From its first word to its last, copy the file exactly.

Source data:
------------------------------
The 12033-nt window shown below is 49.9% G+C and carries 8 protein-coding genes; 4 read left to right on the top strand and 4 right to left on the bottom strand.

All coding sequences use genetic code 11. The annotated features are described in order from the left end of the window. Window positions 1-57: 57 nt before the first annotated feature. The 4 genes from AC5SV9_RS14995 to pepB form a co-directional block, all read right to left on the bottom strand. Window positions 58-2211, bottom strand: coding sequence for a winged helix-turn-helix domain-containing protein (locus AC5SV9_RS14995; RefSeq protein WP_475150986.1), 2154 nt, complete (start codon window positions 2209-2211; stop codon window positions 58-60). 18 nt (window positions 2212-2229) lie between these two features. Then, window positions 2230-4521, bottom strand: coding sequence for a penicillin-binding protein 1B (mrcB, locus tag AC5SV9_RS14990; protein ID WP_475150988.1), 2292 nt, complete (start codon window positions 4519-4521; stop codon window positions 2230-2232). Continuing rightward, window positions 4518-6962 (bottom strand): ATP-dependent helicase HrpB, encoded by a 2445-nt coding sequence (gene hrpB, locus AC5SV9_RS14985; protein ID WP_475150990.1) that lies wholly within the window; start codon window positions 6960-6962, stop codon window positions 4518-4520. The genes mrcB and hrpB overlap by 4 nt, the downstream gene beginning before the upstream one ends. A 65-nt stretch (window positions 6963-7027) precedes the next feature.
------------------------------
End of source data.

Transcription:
The 12033-nt window shown below is 49.9% G+C and carries 8 protein-coding genes; 4 read left to right on the top strand and 4 right to left on the bottom strand.

All coding sequences use genetic code 11. The annotated features are described in order from the left end of the window. Window positions 1-57: 57 nt before the first annotated feature. The 4 genes from AC5SV9_RS14995 to pepB form a co-directional block, all read right to left on the bottom strand. Window positions 58-2211, bottom strand: coding sequence for a winged helix-turn-helix domain-containing protein (locus AC5SV9_RS14995; RefSeq protein WP_475150986.1), 2154 nt, complete (start codon window positions 2209-2211; stop codon window positions 58-60). 18 nt (window positions 2212-2229) lie between these two features. Then, window positions 2230-4521, bottom strand: coding sequence for a penicillin-binding protein 1B (mrcB, locus tag AC5SV9_RS14990; protein ID WP_475150988.1), 2292 nt, complete (start codon window positions 4519-4521; stop codon window positions 2230-2232). Continuing rightward, window positions 4518-6962 (bottom strand): ATP-dependent helicase HrpB, encoded by a 2445-nt coding sequence (gene hrpB, locus AC5SV9_RS14985; protein ID WP_475150990.1) that lies wholly within the window; start codon window positions 6960-6962, stop codon window positions 4518-4520. The genes mrcB and hrpB overlap by 4 nt, the downstream gene beginning before the upstream one ends. A 65-nt stretch (window positions 6963-7027) precedes the next feature.